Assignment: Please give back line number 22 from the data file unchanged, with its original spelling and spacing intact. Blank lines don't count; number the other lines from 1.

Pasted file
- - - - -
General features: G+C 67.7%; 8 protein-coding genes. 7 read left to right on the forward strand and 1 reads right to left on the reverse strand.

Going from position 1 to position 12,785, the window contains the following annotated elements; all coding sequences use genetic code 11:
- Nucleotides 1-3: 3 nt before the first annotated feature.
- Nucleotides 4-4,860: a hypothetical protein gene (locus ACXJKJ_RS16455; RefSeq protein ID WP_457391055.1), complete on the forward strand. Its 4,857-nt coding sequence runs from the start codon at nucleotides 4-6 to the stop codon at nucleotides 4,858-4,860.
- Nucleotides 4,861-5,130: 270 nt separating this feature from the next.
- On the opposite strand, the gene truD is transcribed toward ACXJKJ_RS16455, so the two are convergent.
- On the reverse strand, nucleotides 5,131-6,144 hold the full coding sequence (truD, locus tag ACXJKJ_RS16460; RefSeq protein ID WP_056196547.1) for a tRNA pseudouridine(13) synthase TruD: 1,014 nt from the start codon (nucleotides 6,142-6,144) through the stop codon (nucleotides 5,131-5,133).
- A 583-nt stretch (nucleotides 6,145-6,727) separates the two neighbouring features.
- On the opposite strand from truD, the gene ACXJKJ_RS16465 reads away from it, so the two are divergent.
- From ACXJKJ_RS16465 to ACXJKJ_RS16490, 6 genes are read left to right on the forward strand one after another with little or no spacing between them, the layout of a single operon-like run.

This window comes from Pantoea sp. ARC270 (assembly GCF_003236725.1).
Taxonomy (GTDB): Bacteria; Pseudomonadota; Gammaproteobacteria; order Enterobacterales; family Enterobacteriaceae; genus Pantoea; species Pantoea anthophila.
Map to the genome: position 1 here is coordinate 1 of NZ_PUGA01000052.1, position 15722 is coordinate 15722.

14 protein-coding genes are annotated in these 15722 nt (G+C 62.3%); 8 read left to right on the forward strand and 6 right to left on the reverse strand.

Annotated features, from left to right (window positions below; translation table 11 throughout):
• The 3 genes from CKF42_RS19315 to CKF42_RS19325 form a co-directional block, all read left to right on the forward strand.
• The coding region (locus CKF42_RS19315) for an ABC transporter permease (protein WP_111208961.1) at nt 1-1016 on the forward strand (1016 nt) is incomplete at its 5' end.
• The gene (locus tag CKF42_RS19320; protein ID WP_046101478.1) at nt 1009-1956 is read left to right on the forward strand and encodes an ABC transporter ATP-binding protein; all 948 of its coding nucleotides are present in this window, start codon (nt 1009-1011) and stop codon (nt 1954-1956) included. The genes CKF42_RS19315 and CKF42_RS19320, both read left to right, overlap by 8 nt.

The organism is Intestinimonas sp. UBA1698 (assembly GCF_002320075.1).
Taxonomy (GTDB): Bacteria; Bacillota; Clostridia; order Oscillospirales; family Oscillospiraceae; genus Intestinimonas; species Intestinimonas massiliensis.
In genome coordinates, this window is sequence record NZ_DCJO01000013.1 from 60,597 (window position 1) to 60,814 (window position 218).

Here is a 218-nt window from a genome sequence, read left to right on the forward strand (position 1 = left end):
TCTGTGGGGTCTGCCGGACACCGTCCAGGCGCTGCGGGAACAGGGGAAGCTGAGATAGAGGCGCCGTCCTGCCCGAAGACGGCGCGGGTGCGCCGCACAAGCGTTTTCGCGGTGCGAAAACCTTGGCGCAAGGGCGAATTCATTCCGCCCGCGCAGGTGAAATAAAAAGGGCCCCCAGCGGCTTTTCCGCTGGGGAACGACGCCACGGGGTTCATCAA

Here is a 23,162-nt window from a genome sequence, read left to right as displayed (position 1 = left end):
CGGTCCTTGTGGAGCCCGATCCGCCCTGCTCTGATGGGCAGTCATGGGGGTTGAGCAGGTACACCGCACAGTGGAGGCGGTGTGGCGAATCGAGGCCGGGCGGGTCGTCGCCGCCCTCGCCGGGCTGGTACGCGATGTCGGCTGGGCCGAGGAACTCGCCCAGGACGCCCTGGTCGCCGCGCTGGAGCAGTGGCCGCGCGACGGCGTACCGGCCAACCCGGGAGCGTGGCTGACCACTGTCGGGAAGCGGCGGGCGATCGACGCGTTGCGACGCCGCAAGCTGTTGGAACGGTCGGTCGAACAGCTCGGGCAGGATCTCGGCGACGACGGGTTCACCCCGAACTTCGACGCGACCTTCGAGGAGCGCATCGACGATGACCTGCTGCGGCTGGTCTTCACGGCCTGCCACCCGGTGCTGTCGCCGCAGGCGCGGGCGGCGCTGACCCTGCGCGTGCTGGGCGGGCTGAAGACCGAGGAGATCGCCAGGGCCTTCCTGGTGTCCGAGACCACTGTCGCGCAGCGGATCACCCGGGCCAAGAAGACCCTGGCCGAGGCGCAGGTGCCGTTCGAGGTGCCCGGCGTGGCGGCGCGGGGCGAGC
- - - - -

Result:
Here is a 218-nt window from a genome sequence, read left to right on the forward strand (position 1 = left end):